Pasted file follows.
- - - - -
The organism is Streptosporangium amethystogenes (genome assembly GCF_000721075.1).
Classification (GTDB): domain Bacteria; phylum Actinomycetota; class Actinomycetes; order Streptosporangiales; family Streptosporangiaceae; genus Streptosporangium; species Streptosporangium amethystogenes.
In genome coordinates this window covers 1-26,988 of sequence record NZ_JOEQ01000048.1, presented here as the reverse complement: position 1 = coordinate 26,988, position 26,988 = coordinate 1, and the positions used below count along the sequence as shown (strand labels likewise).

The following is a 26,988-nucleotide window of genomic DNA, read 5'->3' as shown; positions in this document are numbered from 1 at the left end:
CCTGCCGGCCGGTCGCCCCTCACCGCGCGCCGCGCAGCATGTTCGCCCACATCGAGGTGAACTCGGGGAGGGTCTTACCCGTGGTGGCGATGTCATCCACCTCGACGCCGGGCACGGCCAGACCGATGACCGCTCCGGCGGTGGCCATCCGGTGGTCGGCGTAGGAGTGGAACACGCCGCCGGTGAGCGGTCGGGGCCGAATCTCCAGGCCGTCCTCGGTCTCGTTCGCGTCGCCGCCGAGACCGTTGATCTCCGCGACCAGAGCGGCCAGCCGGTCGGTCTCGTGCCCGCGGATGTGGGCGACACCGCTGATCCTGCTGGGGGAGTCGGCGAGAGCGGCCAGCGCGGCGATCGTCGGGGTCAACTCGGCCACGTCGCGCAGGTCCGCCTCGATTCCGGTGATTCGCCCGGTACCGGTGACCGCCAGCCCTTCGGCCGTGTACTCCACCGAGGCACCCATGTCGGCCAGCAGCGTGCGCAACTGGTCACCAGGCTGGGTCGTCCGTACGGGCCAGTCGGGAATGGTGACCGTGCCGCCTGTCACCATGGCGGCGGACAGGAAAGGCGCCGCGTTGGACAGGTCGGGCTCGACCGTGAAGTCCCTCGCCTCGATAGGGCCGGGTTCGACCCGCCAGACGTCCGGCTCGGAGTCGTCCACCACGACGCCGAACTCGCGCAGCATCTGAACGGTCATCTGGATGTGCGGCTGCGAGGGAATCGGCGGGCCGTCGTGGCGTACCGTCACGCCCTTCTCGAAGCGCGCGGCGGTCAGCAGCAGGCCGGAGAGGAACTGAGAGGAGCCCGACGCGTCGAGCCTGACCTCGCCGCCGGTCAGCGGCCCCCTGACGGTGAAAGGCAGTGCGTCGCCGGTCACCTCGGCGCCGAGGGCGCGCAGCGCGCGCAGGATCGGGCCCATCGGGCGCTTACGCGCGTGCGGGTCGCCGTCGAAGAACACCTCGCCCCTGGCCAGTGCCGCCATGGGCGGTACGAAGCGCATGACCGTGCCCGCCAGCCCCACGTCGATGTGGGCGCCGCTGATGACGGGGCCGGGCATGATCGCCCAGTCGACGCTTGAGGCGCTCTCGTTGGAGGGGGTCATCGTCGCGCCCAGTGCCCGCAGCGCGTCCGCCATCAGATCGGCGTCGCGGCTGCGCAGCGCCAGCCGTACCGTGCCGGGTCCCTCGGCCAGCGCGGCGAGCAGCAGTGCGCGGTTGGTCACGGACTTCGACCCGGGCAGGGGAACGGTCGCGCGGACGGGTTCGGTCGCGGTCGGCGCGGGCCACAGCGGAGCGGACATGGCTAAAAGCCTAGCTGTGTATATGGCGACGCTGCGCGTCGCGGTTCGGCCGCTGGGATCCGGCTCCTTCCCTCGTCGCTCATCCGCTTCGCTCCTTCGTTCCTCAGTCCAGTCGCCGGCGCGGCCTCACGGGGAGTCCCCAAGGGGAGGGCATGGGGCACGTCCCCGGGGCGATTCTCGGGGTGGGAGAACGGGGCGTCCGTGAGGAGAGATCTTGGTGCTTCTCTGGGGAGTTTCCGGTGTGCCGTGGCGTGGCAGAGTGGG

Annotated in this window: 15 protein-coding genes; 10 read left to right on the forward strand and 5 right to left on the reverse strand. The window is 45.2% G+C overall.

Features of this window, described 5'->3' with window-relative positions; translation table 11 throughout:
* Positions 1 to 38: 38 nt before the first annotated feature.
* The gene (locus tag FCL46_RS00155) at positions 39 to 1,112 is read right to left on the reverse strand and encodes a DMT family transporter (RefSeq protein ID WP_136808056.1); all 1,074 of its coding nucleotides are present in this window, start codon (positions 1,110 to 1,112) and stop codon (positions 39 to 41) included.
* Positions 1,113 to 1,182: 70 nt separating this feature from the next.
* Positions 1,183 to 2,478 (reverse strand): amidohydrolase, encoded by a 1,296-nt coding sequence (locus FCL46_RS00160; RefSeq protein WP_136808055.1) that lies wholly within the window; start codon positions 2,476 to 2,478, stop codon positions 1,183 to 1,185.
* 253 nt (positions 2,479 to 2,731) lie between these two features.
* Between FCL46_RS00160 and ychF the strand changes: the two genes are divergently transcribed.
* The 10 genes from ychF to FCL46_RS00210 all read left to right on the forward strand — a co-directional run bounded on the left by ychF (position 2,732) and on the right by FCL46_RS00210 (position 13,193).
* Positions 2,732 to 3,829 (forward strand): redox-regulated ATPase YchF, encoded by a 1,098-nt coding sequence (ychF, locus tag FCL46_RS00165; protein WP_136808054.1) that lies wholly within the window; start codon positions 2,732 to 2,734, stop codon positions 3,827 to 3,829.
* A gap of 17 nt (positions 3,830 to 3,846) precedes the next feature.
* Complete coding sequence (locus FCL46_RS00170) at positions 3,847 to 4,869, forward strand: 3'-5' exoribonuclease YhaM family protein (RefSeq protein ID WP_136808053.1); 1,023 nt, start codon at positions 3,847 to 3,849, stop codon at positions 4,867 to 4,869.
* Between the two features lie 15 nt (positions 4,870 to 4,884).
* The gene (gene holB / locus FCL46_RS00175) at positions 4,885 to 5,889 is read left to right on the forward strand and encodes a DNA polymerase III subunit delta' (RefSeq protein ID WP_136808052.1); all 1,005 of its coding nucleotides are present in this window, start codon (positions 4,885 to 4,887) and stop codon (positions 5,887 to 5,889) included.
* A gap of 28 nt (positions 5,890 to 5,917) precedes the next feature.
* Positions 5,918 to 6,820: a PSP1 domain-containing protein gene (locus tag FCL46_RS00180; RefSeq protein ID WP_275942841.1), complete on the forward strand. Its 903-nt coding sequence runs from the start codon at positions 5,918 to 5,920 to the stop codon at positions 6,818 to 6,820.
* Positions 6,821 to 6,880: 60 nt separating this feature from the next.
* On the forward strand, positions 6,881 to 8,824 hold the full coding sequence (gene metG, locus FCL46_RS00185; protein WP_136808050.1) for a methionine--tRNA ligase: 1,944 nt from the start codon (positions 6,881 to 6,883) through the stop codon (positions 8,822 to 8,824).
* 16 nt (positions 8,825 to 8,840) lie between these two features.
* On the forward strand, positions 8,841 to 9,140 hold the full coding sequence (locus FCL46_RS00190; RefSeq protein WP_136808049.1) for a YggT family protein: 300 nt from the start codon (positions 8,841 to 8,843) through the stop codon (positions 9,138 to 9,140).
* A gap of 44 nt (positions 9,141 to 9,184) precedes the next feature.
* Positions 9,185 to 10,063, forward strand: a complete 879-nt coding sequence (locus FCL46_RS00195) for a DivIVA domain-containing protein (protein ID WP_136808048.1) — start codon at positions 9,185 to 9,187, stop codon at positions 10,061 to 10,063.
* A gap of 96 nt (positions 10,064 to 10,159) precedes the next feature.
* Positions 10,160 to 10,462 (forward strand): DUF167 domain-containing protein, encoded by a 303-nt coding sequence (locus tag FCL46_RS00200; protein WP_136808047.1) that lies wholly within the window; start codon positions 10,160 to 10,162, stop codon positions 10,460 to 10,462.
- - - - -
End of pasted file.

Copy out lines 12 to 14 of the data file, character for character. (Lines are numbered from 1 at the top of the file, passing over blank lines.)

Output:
* 253 nt (positions 2,479 to 2,731) lie between these two features.
* Between FCL46_RS00160 and ychF the strand changes: the two genes are divergently transcribed.
* The 10 genes from ychF to FCL46_RS00210 all read left to right on the forward strand — a co-directional run bounded on the left by ychF (position 2,732) and on the right by FCL46_RS00210 (position 13,193).